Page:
What’s your favourite drink, food, colour, and relaxing pastime?

I love to drink chocolate and I’ll eat anything sweet! Or fried. Or full of garlic. Or… I really like food. I’ll try anything once, as long as it doesn’t have too many soggy vegetables. My favorite color is pink, like my hair. Besides eating and sleeping, I love to read, especially romance novels. My favorite part is the happy ending.

What does the future hold for you?

That’s hard to say. I guess I’m stuck as a warrior for the gods, at least until we figure out how to help them. It seems like the sun goddess is hogging all the worship, so we have to get people to pray to worship the other gods again. It feels like a lot of work. There’s a lot of people in the empire and they don’t change their minds easily. Even when we summoned a goddess to show them how powerful she was, they didn’t believe she was real. And if you’ve ever seen a god in person, you know that’s not easy to fake. So we have to think of something else.

Can you share a secret with us, which you’ve never told anyone else?

A secret? I’m not good at keeping secrets, especially from my friends. I tell Nexita everything…

Except…

I’m afraid of what I’m capable of. I don’t want to hurt anyone. I didn’t choose to become a warrior. But if someone was trying to hurt my friends…

I’d kill them.


Fantasy author Kristen S. Walker dreams of being a pirate mermaid who can talk to sharks, but she settles for writing stories for teens and adults. She lives in northern California with her family and a rescue cat.

You can find Riwenne on the pages of Riwenne & the Mechanical Beasts.

Join us on Friday to meet a private-eye from Denver, tangling with gangsters and serial killers. Please follow the site by email (bottom-right) to be notified when the next interview is posted.

Reeni Dutta (of Klone’s Stronghold, by Joyce Reynolds-Ward)

Dear readers, tonight with me is a teacher, but not a regular school teacher, She specialises in teaching cryptid children. She’s here to tell us about the supernatural world and the mysterious Stronghold in the remote Oregon mountains.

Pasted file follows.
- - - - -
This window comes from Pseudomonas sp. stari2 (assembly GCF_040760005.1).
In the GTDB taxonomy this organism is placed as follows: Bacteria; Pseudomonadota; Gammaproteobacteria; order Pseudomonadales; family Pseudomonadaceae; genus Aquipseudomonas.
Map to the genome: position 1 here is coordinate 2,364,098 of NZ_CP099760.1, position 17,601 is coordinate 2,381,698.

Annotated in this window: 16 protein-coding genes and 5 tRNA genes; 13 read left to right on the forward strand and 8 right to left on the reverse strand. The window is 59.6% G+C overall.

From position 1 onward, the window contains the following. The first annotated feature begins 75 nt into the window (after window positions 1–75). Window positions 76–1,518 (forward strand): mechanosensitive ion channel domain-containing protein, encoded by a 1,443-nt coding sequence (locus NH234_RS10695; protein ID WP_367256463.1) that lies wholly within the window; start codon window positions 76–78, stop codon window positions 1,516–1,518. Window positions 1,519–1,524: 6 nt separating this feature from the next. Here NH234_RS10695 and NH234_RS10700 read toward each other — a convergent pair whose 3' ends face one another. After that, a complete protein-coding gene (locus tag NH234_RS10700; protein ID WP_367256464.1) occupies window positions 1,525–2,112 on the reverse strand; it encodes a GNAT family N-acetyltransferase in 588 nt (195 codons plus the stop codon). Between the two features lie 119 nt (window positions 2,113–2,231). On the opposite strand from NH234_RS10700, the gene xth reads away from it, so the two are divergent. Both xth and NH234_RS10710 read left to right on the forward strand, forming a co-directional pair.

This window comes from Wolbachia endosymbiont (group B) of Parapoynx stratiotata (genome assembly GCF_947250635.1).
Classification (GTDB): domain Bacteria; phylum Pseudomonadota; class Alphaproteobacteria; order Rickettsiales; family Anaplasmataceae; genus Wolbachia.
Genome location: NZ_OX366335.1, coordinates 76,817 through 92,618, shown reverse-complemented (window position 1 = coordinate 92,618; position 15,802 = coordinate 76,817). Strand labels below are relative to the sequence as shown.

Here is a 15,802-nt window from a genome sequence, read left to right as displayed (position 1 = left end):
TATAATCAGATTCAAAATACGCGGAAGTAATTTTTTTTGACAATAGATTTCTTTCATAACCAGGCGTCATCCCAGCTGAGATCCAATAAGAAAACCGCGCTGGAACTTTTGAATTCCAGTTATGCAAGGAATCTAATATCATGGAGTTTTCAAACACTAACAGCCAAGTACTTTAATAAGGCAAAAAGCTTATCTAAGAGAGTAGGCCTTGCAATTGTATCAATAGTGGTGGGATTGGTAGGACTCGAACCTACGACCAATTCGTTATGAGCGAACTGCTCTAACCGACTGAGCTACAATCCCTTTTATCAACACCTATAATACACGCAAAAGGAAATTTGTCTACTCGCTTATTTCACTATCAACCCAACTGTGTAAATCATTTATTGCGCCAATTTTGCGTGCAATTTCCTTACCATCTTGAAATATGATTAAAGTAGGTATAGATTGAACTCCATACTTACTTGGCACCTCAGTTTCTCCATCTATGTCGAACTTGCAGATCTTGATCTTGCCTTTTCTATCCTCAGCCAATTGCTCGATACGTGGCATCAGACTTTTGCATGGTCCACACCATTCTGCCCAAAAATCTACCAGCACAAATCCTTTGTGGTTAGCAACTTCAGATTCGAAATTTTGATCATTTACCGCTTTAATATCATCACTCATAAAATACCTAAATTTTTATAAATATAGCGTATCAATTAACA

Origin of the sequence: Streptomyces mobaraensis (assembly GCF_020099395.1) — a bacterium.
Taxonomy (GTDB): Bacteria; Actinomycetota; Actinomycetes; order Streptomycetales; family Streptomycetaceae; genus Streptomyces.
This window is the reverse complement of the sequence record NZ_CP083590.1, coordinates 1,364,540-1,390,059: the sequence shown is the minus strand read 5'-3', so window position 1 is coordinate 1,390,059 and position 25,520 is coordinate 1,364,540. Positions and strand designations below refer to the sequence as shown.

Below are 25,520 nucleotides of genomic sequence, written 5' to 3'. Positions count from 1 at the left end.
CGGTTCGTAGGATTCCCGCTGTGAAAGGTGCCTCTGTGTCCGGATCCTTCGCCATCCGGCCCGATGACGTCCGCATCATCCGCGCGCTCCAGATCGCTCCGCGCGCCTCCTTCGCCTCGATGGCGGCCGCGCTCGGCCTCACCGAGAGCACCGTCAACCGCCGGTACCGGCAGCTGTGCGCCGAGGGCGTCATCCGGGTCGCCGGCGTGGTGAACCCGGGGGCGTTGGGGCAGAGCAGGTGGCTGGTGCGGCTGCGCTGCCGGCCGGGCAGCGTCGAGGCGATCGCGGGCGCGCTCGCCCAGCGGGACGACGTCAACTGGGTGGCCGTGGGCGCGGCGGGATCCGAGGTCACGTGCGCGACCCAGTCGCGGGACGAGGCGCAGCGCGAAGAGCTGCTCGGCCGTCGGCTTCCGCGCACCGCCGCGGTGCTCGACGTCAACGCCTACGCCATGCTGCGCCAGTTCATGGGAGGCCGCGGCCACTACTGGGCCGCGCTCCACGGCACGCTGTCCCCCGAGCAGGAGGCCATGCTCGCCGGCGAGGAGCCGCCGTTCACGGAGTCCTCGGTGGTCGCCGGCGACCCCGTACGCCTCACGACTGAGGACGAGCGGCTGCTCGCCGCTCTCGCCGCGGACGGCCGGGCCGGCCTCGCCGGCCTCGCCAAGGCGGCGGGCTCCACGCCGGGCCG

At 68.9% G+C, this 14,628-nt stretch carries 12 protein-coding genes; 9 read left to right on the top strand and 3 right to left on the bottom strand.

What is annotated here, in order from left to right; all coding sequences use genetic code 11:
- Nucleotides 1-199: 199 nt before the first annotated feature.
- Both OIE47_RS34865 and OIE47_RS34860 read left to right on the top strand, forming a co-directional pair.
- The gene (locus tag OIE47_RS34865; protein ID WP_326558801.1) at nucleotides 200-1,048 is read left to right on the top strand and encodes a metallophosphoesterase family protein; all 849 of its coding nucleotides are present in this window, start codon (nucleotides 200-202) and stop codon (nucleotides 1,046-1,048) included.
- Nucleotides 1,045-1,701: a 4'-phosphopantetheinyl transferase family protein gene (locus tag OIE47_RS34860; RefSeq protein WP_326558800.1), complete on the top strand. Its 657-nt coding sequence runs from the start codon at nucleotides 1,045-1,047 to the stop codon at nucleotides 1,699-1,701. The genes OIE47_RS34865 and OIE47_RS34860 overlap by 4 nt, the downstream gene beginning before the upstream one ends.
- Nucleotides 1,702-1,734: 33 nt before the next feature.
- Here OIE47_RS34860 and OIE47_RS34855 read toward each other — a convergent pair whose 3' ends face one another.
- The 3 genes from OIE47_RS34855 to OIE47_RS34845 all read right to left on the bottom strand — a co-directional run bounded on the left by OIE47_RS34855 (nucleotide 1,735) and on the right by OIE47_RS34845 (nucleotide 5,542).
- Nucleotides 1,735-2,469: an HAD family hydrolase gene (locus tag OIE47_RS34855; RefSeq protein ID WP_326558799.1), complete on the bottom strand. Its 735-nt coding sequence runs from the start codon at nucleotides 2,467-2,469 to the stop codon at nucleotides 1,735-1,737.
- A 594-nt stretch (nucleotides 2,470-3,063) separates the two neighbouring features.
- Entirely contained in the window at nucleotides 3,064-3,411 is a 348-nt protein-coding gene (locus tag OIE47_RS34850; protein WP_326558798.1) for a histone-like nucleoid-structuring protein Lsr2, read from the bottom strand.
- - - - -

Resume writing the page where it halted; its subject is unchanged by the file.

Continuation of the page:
Tell us a little about where you grew up. What was it like there?

I grew up in Tualatin, Oregon. I didn’t do much outside of my home because my parents kept me very isolated. If I wasn’t studying, in church, or in school…I really didn’t have much to do outside of those things. I was a good girl and did what my parents and Pastor Ananda wanted, mainly because I had seen demons and dragons as well as woods elementals and was frightened of them for a while.

Did you have any favourite toys as a child? Any cherished memories?

My parents were second-generation Indian immigrants who converted to Pentecostalism along with my uncle Jayanesh, as part of a splinter church under the direction of Pastor Ananda. Ananda had a ministry converting halfling humans who were part-supernatural to his brand of Christianity and “exorcising” their supernatural abilities to make themselves appear human. My parents were really strict and I didn’t get to date or do much until I went to college. Otherwise, I studied, went to church, and…well, that was it. In high school I was a teacher assistant in a self-contained special education classroom and that got me hooked on working with special needs children.

What do you do now?

Now I teach cryptid construct children in an isolated Eastern Oregon community. It’s a challenge, but it’s fun too, because these kids want to learn. It’s just finding what works to help them learn. I don’t know everything about what it means for them to be cryptid constructs—only that they’re part Sasquatch—but give enough time and I will.

What can you tell us about your latest adventure?

Well, since I now know for sure that my ex-husband Karl isn’t just stalking me, but is a blood elemental, I’m really, really invested in making sure that this position pays off. I mean, 40k for six months’ work, and Karl’s supposed to be leaving me alone! I think that’s great. Now if only my uncle and Pastor Ananda don’t find out where I am….

Continue reading “Reeni Dutta (of Klone’s Stronghold, by Joyce Reynolds-Ward)”

Corbett (of Rocks Fall. Everyone Dies, by Eddie Skelson)

Dear readers, tonight with us is a wizard. He is part of an adventuring group (because he’s broke), and he’s here to tell us about dungeons, dragons, quests, and bad attitudes.


Tell us a little about where you grew up. What was it like there?

Well I lived in Trestfall with my parents, two brothers Vine and Berek, and my sister, Shana. It was nice I suppose. My father was a baker and I always hoped to become a baker myself, or perhaps an accountant. Unfortunately, when I discovered that I had the ability to mess with the elements and blew my father’s kitchen to pieces I was shipped off to the local witch, Our Sharon, to be assessed. After that it was off to the Elementalists School for me.